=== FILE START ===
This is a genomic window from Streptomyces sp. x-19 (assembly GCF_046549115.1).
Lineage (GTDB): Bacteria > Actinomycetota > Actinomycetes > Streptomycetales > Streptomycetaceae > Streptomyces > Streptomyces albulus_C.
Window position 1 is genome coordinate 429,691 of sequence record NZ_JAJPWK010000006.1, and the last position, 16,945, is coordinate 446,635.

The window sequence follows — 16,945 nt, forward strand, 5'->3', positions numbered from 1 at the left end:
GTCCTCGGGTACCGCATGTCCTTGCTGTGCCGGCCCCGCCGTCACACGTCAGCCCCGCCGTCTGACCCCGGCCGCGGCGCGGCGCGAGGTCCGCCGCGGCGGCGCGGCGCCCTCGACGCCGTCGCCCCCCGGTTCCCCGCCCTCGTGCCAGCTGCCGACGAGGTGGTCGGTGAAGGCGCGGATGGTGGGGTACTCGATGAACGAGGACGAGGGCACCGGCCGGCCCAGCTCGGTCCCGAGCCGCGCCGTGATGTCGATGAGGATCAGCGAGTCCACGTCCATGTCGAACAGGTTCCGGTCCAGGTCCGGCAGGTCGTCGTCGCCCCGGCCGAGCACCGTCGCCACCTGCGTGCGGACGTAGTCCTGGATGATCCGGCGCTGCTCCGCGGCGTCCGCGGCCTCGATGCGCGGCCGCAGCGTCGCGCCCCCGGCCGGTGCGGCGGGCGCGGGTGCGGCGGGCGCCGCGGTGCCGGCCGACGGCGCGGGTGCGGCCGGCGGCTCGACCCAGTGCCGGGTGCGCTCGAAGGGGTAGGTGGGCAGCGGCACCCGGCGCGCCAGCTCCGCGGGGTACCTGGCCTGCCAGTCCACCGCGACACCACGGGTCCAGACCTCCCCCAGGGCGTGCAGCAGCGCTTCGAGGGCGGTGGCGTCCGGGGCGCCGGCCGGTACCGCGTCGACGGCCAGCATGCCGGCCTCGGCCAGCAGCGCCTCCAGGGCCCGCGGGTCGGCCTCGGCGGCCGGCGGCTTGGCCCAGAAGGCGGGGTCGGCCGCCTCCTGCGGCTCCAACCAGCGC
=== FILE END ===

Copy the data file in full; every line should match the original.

This is a genomic window from Streptomyces sp. x-19 (assembly GCF_046549115.1).
Lineage (GTDB): Bacteria > Actinomycetota > Actinomycetes > Streptomycetales > Streptomycetaceae > Streptomyces > Streptomyces albulus_C.
Window position 1 is genome coordinate 429,691 of sequence record NZ_JAJPWK010000006.1, and the last position, 16,945, is coordinate 446,635.

The window sequence follows — 16,945 nt, forward strand, 5'->3', positions numbered from 1 at the left end:
GTCCTCGGGTACCGCATGTCCTTGCTGTGCCGGCCCCGCCGTCACACGTCAGCCCCGCCGTCTGACCCCGGCCGCGGCGCGGCGCGAGGTCCGCCGCGGCGGCGCGGCGCCCTCGACGCCGTCGCCCCCCGGTTCCCCGCCCTCGTGCCAGCTGCCGACGAGGTGGTCGGTGAAGGCGCGGATGGTGGGGTACTCGATGAACGAGGACGAGGGCACCGGCCGGCCCAGCTCGGTCCCGAGCCGCGCCGTGATGTCGATGAGGATCAGCGAGTCCACGTCCATGTCGAACAGGTTCCGGTCCAGGTCCGGCAGGTCGTCGTCGCCCCGGCCGAGCACCGTCGCCACCTGCGTGCGGACGTAGTCCTGGATGATCCGGCGCTGCTCCGCGGCGTCCGCGGCCTCGATGCGCGGCCGCAGCGTCGCGCCCCCGGCCGGTGCGGCGGGCGCGGGTGCGGCGGGCGCCGCGGTGCCGGCCGACGGCGCGGGTGCGGCCGGCGGCTCGACCCAGTGCCGGGTGCGCTCGAAGGGGTAGGTGGGCAGCGGCACCCGGCGCGCCAGCTCCGCGGGGTACCTGGCCTGCCAGTCCACCGCGACACCACGGGTCCAGACCTCCCCCAGGGCGTGCAGCAGCGCTTCGAGGGCGGTGGCGTCCGGGGCGCCGGCCGGTACCGCGTCGACGGCCAGCATGCCGGCCTCGGCCAGCAGCGCCTCCAGGGCCCGCGGGTCGGCCTCGGCGGCCGGCGGCTTGGCCCAGAAGGCGGGGTCGGCCGCCTCCTGCGGCTCCAACCAGCGC